That’s why the timing of Blatter’s gaffe couldn’t have been worse (or, playing devil’s advocate, if one wanted to shine a light on recent issues, better): It coincided with the Football Association announcing that it had charged Liverpool’s Uruguayan striker Luis Suárez with racially abusing Manchester United’s French defender Patrice Evra during their recent match. And the FA still has to pass judgement on England and Chelsea captain John Terry allegedly abusing Queens Park Rangers’ Anton Ferdinand in a match played in late October  — an incident that continues to grab British headlines.

And it was Ferdinand’s older brother, Rio (who plays for Manchester United), that initially led the charge against Blatter, via Twitter. “Tell me I have just read Blatter’s comments wrong … if not then I am astonished,” he tweeted. Ferdinand then messaged Blatter directly, saying “Your comments on racism are so condescending it’s almost laughable. If fans shout racist chants but shake our hands is that OK?”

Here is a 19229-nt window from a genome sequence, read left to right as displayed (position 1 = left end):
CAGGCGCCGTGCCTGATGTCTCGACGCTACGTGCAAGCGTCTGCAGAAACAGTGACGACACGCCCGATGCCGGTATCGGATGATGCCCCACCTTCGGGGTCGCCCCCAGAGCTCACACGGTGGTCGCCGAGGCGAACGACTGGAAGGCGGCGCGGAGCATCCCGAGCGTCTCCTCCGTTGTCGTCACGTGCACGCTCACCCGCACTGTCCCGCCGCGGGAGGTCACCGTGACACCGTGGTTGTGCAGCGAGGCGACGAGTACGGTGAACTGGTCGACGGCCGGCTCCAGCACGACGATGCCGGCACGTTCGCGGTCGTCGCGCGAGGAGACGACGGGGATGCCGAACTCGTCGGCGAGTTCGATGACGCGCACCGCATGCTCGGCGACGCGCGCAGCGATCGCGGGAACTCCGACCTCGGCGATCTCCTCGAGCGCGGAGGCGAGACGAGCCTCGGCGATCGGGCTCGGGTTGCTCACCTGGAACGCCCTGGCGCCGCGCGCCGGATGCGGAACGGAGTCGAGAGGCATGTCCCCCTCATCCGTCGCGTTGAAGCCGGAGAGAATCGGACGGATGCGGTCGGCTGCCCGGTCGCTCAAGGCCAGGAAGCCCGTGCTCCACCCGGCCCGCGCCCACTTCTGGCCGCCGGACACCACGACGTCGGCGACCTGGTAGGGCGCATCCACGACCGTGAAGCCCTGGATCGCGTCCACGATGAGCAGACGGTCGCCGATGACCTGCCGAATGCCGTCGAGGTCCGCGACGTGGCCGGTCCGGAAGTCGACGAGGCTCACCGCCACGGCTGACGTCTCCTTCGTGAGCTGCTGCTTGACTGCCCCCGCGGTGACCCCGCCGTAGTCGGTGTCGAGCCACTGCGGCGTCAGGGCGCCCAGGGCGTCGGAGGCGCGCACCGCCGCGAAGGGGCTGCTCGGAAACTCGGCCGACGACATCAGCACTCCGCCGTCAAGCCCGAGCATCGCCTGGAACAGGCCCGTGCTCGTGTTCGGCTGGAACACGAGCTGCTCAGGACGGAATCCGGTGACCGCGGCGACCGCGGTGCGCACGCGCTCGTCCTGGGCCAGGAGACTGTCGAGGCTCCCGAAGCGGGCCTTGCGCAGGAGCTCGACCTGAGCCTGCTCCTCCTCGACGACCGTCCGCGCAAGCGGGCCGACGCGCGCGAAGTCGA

Blatter responded on Twitter as FIFA’s website went into damage limitation mode by publishing a statement from Blatter, accompanied by a photograph of him hugging Tokyo Sexwale, a South African government minister and former Robben Island prisoner. “He has done tremendous work against racism and apartheid in Africa,” said Blatter on Thursday: “We have done several joint activities to raise awareness on the struggle against racism in South Africa. Fifa has a long standing and proud record in the area of anti-discrimination which will continue.” And it took until Friday morning for a fulsome apology. “It hurts and I am still hurting because I couldn’t envisage such a reaction,”Blatter told the BBC.  “When you have done something which was not totally correct, I can only say I am sorry for all those people affected by my declarations.” “I cannot resign,” he went on to say. “Why should I?”